On April 22, 2010 my husband and I adopted a pit bull named Fred. If you have followed me on GoodBlogs you may know a bit about him. You will know he has a sweet face and soul-filled eyes, and that people stop us on walks to ask to pet his fawn-colored fur. He has been dubbed “Sir Fred,” “Frederick McHandsome Face” and “Golden Boy,” among many other names. He makes us exercise whether we want to or not and he has increased our quality of life tenfold.
But there’s this thing about pit bulls; you learn to love one and you somehow love them all. My dream was to write a book, buy a house with a large yard and then hire a staff; friends that were interested, trainers, people who just got it when it came to pit bulls. I imagined what it would be like to adopt every pit bull at the shelter, take them to this house and let them live together, surrounded by people who loved them. There, my Pit Bull Paradise would be complete.
I don’t even know how much it would cost to do that. I would probably have to write ten books, and one is scary enough. So instead, I suggested a second dog. I had no idea what I was getting myself into.
My husband agreed wholeheartedly. It felt like he had wanted this forever. Volunteering at the Humane Society made him want to adopt them all even more so than I did. We agreed that Fred looked a little sad sometimes…or maybe lonely was a better word.
Even though I had mentioned it first, I suddenly had second thoughts. I hardly let Fred go up to other dogs, let alone invite one to come live in our house. Mostly, I fear he will intimidate the dog or I’ll get a nasty look from the dog’s owner. I imagined the looks I would get when I was seen walking two pit bulls. And before you call me paranoid, please know that has happened multiple times. A sweet older woman once asked me if she could pet Fred, and as he sniffed her outstretched hand, she asked, “What type of dog is he?”
When I replied, “Pit bull,” she instantly ripped her hand away and backed up several feet. “Pit bulls are terrible dogs!” She exclaimed. “I certainly hope you don’t have children.” My heart broke for Fred and I was happy he couldn’t understand her cruel words. Five seconds beforehand, she was petting him, smiling at him and he was certainly not attacking her.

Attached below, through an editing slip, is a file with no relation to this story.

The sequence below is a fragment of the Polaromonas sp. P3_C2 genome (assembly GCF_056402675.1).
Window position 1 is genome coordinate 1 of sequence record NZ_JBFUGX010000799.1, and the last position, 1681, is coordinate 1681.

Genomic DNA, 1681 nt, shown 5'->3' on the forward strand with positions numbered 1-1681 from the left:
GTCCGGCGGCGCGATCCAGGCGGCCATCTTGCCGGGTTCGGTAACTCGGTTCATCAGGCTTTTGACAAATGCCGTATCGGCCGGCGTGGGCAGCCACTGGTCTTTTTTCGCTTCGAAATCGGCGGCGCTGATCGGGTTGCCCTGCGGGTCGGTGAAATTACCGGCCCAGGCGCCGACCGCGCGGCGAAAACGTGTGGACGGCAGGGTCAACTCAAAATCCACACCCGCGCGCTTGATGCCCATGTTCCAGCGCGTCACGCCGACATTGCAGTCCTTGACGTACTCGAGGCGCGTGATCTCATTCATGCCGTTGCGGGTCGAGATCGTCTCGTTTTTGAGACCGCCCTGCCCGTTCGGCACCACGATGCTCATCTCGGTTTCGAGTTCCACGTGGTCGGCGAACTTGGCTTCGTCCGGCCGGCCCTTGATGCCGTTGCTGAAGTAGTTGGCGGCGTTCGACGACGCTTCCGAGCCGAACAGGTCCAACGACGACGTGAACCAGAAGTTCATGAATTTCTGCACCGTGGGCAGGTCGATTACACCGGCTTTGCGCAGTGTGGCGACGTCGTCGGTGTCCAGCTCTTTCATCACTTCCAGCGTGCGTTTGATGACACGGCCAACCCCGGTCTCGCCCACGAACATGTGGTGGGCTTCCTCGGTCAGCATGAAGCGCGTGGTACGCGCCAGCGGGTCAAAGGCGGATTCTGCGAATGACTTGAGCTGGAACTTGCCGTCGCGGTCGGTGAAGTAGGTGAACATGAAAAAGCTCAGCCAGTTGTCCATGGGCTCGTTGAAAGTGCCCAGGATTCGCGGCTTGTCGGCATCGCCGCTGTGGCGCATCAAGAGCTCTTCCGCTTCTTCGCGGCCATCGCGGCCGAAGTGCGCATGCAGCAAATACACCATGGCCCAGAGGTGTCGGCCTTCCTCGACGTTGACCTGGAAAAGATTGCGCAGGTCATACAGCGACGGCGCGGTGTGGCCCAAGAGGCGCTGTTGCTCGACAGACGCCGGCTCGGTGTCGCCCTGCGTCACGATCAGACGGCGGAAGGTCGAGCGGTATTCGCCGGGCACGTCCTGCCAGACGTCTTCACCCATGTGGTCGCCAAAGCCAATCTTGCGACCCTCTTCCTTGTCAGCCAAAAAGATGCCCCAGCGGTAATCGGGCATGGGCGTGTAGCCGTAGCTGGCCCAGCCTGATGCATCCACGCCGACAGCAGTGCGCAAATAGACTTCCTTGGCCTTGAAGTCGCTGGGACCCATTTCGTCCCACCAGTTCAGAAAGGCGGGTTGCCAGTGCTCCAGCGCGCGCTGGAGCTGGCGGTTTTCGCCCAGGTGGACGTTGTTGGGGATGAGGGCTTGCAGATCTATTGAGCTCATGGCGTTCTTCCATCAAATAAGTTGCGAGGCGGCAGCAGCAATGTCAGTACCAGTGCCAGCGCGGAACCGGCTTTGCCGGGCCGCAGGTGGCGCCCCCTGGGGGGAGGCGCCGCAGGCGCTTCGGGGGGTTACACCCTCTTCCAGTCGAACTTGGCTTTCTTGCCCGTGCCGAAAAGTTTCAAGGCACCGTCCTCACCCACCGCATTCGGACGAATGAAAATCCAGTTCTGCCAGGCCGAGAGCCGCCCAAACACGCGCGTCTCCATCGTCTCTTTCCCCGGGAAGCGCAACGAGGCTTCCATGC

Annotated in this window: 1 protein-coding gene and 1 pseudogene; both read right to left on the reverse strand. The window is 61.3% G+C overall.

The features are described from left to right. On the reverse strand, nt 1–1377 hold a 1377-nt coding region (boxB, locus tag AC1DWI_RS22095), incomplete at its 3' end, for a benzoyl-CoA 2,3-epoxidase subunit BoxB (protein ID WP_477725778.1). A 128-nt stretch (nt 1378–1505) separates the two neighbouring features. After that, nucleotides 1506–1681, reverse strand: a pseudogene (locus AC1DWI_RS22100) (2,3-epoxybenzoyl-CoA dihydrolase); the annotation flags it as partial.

But after months of research, long talks with my husband, even longer talks with God and a determination to stop living in fear, I told him I was ready. I wanted Fred to have a friend, a deep bond with another creature that he could never have with me. I loved him and I loved my husband, and that love was stronger than my fear.
We started to prepare. We applied to be fosters and were quickly approved. The crate was set up, the essentials were purchased and our house braced itself for a major life change.
When we got the call that Angel was ready to be picked up, I was surprised at the peace that filled my mind. Having anxiety means always, always worrying. I’ve joked that I have anxiety about my anxiety, and seem to find the “what if” in everything. But this felt right. I knew it was possible the two dogs wouldn’t get along or would never fully adjust to each other. I knew I now had less time to write, to watch my favorite shows or even to do laundry. The “what if” was slowly fading away, replaced by “We will make this work.”
I’m not going to sugar coat this and say it was rainbows and butterflies from the beginning. We have had her since Sunday and there have been a few moments. They have not tried to fight, but we are being overly cautious especially when they start to play. My poor sweet Fred keeps getting corrected, and he often walks off to sulk. We have found ourselves correcting him, following him, apologizing and waiting for his kisses, all to make sure he knows he is our number one man. He does need to learn how to act with another dog.
And Angel? I could write a thousand words about how amazing she is. She is so like Fred in some ways and completely opposite in others. While Fred loves to snuggle under a blanket and prefers a closed-in crate, she sleeps on top of the covers and breaks out of said crate. Thankfully we had another one ready, the metal type that allows her to see her surroundings. But she is like Fred in the sweetness of her manner, and when I look into her eyes, I can once again almost hear the whispers, “Thank you for saving me.”
They are so much fun to take on walks and jogs, and their strong bodies line up to trot with each other in sync. Each night we have had Angel, they have inched closer and closer before plopping down for naps. In the picture above, they were finally on the same couch, but seem to know they are not ready for full cuddling quite yet.
My heart smiles when I think of the day that can happen. Every time Fred licks her face, I melt a little inside. If I thought loving one pit bull was amazing, who knows what is to come? All I know is, I am happy to find out.
Fred may be our number one man, but we have added a beautiful baby girl to the family. And that picture just couldn’t be sweeter.